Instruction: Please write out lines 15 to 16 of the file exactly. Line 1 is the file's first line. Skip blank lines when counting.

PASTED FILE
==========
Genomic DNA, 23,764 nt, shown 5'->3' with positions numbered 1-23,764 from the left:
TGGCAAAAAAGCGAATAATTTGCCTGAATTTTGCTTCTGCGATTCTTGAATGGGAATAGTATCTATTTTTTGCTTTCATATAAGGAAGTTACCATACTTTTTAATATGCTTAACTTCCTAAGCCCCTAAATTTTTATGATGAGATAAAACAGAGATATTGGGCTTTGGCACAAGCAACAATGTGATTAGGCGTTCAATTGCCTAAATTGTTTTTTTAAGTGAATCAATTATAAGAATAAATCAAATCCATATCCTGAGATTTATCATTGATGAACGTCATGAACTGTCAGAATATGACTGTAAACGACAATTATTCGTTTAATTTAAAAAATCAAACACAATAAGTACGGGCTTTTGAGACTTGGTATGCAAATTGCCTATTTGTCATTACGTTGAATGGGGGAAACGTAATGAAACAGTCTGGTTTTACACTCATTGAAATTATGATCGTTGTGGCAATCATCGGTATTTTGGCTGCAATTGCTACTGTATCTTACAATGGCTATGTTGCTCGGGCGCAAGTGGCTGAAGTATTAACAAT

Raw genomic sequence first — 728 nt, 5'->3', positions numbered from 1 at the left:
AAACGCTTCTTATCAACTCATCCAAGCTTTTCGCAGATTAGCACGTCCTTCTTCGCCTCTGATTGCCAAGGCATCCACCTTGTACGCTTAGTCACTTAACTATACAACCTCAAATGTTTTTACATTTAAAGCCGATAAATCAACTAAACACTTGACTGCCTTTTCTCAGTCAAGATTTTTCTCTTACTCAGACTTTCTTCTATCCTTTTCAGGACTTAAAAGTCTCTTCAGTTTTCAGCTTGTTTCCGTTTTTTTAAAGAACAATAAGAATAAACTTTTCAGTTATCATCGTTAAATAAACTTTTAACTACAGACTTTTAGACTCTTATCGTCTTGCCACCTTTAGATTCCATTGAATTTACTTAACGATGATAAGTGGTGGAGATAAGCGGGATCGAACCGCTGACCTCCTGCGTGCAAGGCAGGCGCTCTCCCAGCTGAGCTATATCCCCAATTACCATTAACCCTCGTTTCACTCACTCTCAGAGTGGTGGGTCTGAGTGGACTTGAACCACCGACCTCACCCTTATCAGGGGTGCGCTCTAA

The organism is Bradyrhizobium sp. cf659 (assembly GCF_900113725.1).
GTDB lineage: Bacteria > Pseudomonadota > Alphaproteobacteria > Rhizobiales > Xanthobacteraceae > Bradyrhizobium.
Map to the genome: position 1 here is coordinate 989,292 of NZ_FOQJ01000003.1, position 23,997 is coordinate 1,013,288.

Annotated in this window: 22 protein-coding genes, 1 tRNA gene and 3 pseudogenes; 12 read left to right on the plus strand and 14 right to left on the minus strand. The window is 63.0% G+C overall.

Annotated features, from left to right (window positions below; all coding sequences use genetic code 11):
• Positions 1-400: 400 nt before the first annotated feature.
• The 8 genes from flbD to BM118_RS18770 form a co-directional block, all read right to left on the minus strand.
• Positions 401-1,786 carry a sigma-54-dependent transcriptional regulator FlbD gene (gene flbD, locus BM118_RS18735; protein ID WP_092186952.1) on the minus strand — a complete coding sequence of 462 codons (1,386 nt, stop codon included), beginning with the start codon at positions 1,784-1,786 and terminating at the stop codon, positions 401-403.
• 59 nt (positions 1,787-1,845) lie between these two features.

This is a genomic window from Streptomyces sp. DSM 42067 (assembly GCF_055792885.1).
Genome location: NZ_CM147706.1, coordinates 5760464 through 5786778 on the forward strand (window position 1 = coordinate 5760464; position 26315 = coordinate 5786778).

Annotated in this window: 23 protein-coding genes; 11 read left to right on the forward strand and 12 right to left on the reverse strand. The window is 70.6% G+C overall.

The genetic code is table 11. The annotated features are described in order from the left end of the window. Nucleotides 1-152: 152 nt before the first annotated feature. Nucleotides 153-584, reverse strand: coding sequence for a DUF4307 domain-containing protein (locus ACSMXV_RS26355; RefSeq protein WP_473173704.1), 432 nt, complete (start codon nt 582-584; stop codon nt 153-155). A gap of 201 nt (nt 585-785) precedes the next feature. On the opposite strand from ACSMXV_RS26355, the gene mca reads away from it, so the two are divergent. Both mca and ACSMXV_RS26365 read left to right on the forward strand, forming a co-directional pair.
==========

Genome location: NZ_CM147706.1, coordinates 5760464 through 5786778 on the forward strand (window position 1 = coordinate 5760464; position 26315 = coordinate 5786778).

Annotated in this window: 23 protein-coding genes; 11 read left to right on the forward strand and 12 right to left on the reverse strand. The window is 70.6% G+C overall.